How I came up with and developed the Alkycontrol kit
Throughout all of these years, that is the number one question that I have been asked by many friends, and many customers.
It all started In 1995, I had bought a 1970 Camaro car with dreams of supercharging it. I built the large big block 454 cubic inch engine and decided to go with a Procharger race P1200 unit. That was the largest blower made at that time. The engine was a 93 octane pump gas build. I used a blow through carburetor and modified it accordingly to handle boost. See pics in www.blown70.50megs.com
On my first race, the engine suffered a blown head gasket. Man what did I do wrong? Took the engine to an engine shop, and they suggested I went with a stronger MLS gasket to “handle boost”. Back at it again, another race and few runs later, poof... there goes the head gasket and now one piston got damaged. Again to the machine shop, now they suggested upgrading pistons from hypereutectic pistons to forged pistons, also decked the block and o-ringed receiver grooves. Making the engine able to handle lots of boost.
On my third race, I’m ready to have the race I never had. All the sudden the engine got blown and this time it was more catastrophic, five pistons damaged. That was my expensive lesson on detonation. What was happening is the motor didn’t have sufficient octane to quell the detonation and it took everything out. Fix was dropping the boost and timing. No longer was it “as fun” to drive.
Fast forward a few years later and in 2001, I wanted to get back into the Turbo Buick scene, as I had owned an 87 Grand National in the early 90’s. At that time tech was very limited, and we could run the motors hard when we used AV Gas at the time. I found a low mile 1989 Turbo Trans Am. Came with the same 3.8 turbo charged GN engine and the story takes off from there. Doing the bolt-on’s and there I got my first lesson thanks to a scan-tool called a Scanmaster. This tool read oxygen levels and registered knock. Knock being that old friend that had taken out so many big blocks.
Once I had the ability of reading knock. The skies opened up and now I can put boost and timing without killing the gaskets as long as the knock reading was at ZERO. I found myself using leaded race gasoline to allow higher boost and timing and waking the power level up. Problem was it was expensive and on that particular application, the lead from the race gas would often in short order take out the oxygen sensor. So I was faced with replacing sensors and transporting 5 gallons of fuel to race my car at a local drag strip.
In 2001, I have being involved with the Turbo Buick community, there was a company called SMC and they made an injection kit for the application. It was something new and something that I have been waiting for, but it used denatured alcohol with a touch of Klotz lube to help the little pump that came with it. Once I put this kit on the car, the skies opened up and now I could crank the boost and timing and not have to deal with the race gas or messed up oxygen sensors. Let alone the car was no longer prey when on 93 octane. This kit solved one part of my equation.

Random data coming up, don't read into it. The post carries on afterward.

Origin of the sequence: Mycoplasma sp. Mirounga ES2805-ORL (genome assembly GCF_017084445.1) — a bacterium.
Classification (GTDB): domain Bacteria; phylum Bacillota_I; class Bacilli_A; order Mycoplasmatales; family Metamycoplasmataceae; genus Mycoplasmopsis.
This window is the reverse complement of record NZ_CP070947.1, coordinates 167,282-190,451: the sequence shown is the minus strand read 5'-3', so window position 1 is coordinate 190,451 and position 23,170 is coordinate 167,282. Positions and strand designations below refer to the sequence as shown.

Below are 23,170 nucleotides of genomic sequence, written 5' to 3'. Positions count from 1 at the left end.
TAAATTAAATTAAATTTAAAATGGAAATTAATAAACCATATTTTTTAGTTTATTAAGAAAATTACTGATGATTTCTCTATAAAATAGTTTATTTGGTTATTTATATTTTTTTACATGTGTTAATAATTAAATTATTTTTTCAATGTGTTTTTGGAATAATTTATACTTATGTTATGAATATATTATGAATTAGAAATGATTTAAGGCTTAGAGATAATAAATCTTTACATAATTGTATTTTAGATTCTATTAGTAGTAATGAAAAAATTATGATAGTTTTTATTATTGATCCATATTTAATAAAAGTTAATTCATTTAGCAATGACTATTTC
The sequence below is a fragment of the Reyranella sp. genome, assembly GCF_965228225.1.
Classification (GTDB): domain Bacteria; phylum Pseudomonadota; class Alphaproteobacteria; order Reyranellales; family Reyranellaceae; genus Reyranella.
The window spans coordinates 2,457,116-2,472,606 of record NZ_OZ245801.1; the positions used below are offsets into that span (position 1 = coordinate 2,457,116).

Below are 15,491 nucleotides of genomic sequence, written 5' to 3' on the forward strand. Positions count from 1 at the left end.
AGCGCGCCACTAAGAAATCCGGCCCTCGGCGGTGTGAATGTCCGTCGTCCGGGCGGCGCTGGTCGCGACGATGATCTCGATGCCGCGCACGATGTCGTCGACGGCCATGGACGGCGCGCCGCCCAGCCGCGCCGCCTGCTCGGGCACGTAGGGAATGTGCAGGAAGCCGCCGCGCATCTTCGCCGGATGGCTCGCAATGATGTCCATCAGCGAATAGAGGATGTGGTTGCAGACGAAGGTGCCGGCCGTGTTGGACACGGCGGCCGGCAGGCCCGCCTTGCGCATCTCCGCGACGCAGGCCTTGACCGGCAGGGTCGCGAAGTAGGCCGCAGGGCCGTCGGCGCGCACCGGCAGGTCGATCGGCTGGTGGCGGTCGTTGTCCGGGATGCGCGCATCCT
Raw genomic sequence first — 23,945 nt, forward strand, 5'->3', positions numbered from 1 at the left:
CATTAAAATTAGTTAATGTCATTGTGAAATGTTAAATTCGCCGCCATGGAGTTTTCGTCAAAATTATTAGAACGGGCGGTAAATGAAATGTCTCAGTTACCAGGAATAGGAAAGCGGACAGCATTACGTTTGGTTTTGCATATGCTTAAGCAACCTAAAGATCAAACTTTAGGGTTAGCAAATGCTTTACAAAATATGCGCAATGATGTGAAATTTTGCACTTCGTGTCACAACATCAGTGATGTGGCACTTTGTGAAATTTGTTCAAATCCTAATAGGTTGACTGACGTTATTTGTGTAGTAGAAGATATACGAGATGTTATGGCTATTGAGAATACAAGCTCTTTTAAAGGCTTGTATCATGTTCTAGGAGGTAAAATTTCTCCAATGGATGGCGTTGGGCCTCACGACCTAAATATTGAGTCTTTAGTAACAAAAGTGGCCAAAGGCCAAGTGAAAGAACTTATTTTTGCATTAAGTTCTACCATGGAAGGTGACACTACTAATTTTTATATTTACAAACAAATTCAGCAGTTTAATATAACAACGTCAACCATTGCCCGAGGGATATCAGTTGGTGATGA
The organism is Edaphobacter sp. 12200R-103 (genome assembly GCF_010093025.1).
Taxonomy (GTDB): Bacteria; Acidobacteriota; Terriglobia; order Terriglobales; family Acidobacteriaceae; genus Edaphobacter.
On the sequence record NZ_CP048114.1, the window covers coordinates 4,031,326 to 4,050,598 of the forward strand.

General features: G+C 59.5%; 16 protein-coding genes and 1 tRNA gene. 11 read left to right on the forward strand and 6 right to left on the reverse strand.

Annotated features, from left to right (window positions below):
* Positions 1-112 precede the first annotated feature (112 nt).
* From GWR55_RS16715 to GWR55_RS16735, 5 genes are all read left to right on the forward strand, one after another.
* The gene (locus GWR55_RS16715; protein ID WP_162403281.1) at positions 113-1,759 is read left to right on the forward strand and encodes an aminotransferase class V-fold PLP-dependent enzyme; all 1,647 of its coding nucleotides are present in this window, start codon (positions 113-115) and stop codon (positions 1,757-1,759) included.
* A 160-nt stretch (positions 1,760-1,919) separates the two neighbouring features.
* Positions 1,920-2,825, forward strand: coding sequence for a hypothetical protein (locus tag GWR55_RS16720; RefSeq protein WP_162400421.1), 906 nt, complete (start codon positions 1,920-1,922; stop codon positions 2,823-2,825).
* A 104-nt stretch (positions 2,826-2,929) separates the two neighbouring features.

As time progressed and the desire to go faster/wanting more, I reached the limit of the small fuel pump in the kit and needed to find a solution. Necessity is the root of invention. Next move was to go with a larger more capable pump. At the time, there was a DIY movement using an insecticide pump, and going with solenoids to create different stages as the pump was way too aggressive and would flood the engine. So nozzles would be staged, one at 7 psi, next at 15 psi, next at 22 psi. The wiring and plumbing of the system was a mess. The fix was simple. I needed a way to progressively ramp the power to the pump. Such a device did not exist in the market place.
It was on March 2003, with my extensive electronics background, that I decided to sit down and work on designing a controller. After many test drives and thirteen revisions, finally in August 2003 I had a device that served my purposes. I went on the Buick forums and introduced the controller. That led to the Buick community wanting a complete system, not just a controller. The first Buick kit was then built in Late 2003. The controller featured a test button to allow priming/purging the system, a way to setup when it activates using a MAP(manifold air pressure sensor) sensor, had the ability to setup when under boost it would activate, and the ability to change both ramp and slope of the voltage curve sent to run the pump using pulse width modulation. This was in reality the start of the business. After years of refinements to components, it has made Alkycontrol the best kit out there for many of our car communities like GN, Corvette, Ford, and others.
Last but not the least, s special great thanks to our wonderful friends/dealers and to our Alkycontrol customers who are the source of our success.
How were my races after the Alkycontrol kit?
Fast forward a few years later, reaching the limits of my factory engine on my Turbo Trans Am. It ran mid 10 second 1⁄4 mile times at 130 mph. Not bad for a factory 6 cylinder street car with cast pistons, cast crankshaft, iron cylinder heads. Weighing 3600 lbs. 2007, I needed a different platform and I bought an 1989 Mustang. It had suffered engine damage from the previous owner from detonation. Engine rebuilt, larger turbo charger, applied the knowledge gained from the TTA engine, and we now have a faster platform. In its current state it has 348 cubic inches, a Precision 88mm turbo, runs 28 psi boost, 20 degree’s ignition advance, makes well over 1000 wheel HP to the tires on 93 octane gas station fuel; two big nozzles, lots of methanol, and a very simple setup it has run 8.4 at 164. It’s been the test vehicle for product development.